المسرحية رائعة .. بها كوميديا من نوع خاص احببته
أولا عن اسم المسرحية : "بيجماليون" وهو بطل اسطورة يونانية قديمة
كان (بجماليون) نحّات عظيم يكره النساء، لذلك أخذ على نفسه عهدا بألا يتزوج او يفكر في النساء وقرر ان يهب حياته لفنه الذي ابدع فيه، فصنع تمثال من العاج يمثل امرأة جميلة، ولكن بجماليون اصابه أمر لم يكن يخطر بباله فقد احب تمثاله حبا شديدا واصبح يقضي معه ساعات الليل الطويلة يقبله ويدغدغ يديه ووجهه
كان يفعل كل ذلك وهو يتخيل انه امامه امرأة حقيقية وليس تمثالا ، ثم حاول بجماليون لفترة من الزمن ان ...more
Todo el ensayo/prefacio sobre la lengua inglesa y la fonética de Shaw. La introducción del Profesor Grene. La obra en sí. Es increíble.
Reseña completa próximamente
16 April 2010
Pygmalion, in my opinion, is Shaw's piece de resistance (if that is how you spell it). It is a masterpiece. While I can simply leave it at that I am compelled to say a lot more about this play, but first, the plot.
Two English gentlemen (and when I read this book I wondered if it was implied that they were homosexual) bet as to whether they can take a street urchin and turn her into a lady by teaching her how to speak proper English. They do and the experiment is ...more
“Happy is the man who can make a living by his hobby”
“I can't turn your soul on. Leave me those feelings; and you can take away the voice and the face. They are not you.”
― George Bernard Shaw, Pygmalion
Considering this book, of long back era, and hence ignoring the fact that I have seen this story in N number of movies brfore I read this. I would not have liked the ending if in the end Higgi ...more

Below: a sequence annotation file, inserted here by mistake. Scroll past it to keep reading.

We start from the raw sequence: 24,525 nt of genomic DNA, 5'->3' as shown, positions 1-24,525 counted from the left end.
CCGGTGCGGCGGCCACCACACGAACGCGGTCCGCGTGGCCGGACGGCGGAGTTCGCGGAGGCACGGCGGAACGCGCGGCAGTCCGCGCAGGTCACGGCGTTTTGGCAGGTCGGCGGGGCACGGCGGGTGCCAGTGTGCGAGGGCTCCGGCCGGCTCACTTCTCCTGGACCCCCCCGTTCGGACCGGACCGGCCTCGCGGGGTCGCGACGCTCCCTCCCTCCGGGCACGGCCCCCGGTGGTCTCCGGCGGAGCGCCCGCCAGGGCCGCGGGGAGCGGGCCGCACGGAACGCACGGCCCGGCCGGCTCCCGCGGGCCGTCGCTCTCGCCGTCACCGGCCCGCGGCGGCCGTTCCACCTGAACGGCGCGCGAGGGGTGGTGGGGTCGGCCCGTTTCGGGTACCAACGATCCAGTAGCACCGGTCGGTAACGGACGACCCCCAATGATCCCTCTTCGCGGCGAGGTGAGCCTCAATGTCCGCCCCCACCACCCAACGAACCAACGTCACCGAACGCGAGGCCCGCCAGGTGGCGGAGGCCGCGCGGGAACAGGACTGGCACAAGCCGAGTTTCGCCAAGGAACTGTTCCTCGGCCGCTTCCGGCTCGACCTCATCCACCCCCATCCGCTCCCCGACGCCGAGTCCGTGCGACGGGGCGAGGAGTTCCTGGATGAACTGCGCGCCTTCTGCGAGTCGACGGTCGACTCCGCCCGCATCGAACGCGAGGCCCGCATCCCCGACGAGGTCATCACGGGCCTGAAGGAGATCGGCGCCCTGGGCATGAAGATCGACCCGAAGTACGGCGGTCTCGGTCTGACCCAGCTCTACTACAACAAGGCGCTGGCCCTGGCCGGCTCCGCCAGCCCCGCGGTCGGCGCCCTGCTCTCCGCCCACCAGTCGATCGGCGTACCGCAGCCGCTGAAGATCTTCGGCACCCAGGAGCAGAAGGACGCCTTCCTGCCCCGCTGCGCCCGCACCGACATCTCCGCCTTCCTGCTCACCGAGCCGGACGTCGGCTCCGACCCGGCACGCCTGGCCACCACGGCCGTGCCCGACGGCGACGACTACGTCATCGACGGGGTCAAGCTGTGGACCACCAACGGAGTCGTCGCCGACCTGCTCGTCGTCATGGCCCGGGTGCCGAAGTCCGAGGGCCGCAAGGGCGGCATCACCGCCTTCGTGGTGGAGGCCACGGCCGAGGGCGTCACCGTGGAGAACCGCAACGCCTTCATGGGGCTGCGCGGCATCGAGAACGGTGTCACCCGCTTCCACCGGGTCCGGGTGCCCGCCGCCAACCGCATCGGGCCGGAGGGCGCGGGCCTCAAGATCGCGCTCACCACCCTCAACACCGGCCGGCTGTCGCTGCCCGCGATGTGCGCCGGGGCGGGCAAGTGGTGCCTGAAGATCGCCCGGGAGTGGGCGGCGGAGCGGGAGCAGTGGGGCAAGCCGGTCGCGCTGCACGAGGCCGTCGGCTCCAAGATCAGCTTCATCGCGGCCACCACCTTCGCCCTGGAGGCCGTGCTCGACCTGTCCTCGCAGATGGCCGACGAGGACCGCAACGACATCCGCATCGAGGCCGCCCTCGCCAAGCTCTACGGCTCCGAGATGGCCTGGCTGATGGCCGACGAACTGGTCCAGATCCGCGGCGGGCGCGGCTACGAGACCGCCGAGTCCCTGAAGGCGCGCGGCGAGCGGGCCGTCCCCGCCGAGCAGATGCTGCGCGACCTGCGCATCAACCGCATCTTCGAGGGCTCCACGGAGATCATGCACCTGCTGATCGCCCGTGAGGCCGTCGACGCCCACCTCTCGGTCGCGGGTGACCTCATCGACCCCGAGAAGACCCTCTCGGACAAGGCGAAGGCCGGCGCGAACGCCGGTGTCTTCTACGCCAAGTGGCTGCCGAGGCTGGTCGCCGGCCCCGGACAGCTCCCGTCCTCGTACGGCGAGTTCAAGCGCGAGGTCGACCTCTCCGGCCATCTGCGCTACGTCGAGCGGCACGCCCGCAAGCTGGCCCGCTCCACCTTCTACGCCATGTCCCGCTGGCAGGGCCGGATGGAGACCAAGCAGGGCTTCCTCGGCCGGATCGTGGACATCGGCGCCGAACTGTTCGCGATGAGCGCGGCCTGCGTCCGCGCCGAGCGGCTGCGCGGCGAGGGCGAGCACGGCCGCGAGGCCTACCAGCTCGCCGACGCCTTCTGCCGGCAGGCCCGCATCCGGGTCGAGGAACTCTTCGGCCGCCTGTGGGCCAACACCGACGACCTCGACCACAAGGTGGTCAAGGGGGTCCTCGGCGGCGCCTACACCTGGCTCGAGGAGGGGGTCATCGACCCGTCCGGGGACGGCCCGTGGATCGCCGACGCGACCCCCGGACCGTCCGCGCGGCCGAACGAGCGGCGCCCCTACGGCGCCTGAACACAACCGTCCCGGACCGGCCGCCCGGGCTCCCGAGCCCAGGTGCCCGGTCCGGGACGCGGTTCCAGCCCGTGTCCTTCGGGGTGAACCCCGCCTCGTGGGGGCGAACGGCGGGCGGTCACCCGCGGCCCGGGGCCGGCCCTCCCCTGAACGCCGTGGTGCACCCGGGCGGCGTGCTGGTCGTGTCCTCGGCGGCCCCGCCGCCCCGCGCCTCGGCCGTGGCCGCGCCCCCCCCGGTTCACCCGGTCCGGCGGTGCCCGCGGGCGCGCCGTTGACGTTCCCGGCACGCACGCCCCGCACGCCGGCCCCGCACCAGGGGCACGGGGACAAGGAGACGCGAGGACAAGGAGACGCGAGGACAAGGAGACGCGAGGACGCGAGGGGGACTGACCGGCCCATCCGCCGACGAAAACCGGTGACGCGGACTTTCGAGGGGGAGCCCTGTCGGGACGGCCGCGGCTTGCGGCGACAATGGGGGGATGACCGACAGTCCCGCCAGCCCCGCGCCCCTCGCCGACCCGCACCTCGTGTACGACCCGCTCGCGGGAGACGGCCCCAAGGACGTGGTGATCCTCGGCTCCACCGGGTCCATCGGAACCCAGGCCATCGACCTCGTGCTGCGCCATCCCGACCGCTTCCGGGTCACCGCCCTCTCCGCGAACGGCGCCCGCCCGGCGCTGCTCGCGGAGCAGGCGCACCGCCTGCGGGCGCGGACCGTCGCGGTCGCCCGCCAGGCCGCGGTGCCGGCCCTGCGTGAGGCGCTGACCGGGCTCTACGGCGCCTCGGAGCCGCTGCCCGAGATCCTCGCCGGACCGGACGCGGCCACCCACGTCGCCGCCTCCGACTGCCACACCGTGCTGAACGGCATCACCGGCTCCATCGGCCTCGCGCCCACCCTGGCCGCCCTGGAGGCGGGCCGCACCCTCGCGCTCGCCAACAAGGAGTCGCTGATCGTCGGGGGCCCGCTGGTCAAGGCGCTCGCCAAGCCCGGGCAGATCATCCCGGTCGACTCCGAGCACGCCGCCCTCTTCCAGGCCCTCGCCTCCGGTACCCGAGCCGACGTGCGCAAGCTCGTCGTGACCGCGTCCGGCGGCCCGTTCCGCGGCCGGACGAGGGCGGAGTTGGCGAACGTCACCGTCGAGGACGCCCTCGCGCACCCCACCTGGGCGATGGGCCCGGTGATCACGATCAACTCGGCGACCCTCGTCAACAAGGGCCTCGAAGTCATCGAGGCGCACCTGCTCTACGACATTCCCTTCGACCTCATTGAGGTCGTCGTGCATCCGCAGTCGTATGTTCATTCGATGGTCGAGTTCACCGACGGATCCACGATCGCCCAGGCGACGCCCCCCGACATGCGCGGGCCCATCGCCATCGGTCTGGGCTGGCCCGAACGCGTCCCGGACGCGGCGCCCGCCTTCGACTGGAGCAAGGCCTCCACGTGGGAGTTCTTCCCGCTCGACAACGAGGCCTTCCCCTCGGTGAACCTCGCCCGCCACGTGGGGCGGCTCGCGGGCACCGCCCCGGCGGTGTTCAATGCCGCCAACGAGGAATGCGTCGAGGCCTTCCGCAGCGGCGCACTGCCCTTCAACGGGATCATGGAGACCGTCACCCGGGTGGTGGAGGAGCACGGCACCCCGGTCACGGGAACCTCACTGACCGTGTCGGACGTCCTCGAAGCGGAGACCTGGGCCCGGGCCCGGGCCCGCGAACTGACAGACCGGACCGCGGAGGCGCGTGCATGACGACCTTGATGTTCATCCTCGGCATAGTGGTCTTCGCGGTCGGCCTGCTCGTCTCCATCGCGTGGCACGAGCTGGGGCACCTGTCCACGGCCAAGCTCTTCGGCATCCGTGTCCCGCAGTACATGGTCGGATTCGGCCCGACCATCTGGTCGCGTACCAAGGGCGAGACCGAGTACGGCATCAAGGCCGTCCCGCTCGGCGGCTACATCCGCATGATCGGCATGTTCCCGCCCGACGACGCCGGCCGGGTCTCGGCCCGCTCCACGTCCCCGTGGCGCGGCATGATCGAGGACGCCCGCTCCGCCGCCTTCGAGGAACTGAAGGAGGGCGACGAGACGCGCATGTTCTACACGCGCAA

In the Pygmalion, Shaw uses symbols of slippers with the shifts in characterization to show how Eliza grows from being in different class than Higgins to being in the same class as him.
In the beginning of the play, Higgins finds Eliza on street treating her like dirt. She comes to him for phonetic lessons, in order to become a middle class women. Throughout the play, Higgins is always asking his maid and Eliza to bring him his slippers, where it indica ...more
You may think that you know what it's about because you've seen My Fair Lady or read an adaptation or just heard the story somehow, but trust me, you don't.
This is a timeless piece of writing and all other adaptations and interpretations - charming as they may be - fade in comparison because Pygmalion is about bigger things.
I did, sort of, keep picturing Audrey Hepburn and Rex Harrison as Eliza and Higgins throughout because I adore My Fair Lady (except for the end ...more
I just love GBS and this was a very entertaining play. I read my way through his complete works at age 16 and am now returning for a review of some. What a pleasure - and what a clever and witty man he was.
Despite being only a bit shy of a hundred pages this play is wonderfully written. The plot itself intrigued me very much. To turn a flower girl from the street to a duchess by changing the way she speaks and dresses. I wonder if Shaw was trying to tell us that social status is not achieved by who you really are but by how you d ...more